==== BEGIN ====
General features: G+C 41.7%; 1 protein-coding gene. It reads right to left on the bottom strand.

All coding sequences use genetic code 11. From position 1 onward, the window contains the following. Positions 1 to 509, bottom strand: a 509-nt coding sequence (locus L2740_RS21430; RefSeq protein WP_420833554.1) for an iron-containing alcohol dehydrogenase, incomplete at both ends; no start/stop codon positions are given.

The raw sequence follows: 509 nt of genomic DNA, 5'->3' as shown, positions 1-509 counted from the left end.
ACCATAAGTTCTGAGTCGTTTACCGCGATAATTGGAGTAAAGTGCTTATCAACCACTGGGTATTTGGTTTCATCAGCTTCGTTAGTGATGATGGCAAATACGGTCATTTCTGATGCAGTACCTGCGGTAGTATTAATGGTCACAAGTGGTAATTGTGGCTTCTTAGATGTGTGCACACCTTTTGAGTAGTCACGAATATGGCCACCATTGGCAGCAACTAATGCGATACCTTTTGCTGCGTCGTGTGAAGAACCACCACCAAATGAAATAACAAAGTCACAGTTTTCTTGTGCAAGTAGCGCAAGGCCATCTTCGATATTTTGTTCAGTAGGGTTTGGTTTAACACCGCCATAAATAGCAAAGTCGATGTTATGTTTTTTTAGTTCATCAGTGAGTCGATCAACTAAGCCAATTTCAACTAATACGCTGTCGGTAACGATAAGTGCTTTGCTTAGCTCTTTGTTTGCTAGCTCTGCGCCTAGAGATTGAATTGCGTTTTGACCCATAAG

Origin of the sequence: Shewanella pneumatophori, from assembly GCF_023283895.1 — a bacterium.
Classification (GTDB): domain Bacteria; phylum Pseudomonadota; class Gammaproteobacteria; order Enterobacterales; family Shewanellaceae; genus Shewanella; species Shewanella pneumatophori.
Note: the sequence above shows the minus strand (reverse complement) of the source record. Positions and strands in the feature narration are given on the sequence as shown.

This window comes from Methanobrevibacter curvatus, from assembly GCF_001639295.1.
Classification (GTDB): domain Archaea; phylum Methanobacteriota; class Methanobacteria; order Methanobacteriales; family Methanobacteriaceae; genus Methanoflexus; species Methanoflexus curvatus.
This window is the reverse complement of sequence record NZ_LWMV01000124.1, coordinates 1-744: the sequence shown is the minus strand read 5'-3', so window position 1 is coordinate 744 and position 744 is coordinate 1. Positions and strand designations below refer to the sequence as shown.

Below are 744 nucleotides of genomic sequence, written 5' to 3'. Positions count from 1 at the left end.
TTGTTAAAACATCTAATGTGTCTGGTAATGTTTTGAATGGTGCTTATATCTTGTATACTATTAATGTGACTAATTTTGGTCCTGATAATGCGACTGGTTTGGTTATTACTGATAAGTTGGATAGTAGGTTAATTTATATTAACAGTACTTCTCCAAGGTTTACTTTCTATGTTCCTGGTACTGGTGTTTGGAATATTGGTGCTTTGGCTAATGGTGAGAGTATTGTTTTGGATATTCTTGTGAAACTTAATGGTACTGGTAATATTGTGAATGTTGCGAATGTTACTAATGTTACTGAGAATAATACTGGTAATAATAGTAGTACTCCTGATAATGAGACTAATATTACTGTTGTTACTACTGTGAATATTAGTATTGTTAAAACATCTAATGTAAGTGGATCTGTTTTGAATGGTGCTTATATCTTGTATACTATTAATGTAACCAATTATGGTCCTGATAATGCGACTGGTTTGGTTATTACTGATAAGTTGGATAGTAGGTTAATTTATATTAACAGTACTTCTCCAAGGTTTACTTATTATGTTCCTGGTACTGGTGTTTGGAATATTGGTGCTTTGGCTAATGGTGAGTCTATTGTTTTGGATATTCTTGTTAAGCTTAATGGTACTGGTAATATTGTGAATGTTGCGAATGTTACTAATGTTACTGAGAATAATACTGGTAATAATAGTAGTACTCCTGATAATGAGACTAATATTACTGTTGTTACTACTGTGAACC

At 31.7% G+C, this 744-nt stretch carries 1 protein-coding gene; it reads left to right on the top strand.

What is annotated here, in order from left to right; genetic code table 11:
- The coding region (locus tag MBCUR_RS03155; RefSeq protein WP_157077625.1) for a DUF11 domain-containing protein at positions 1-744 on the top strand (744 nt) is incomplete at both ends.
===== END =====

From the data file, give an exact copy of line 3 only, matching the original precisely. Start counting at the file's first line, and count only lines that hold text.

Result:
The raw sequence follows: 509 nt of genomic DNA, 5'->3' as shown, positions 1-509 counted from the left end.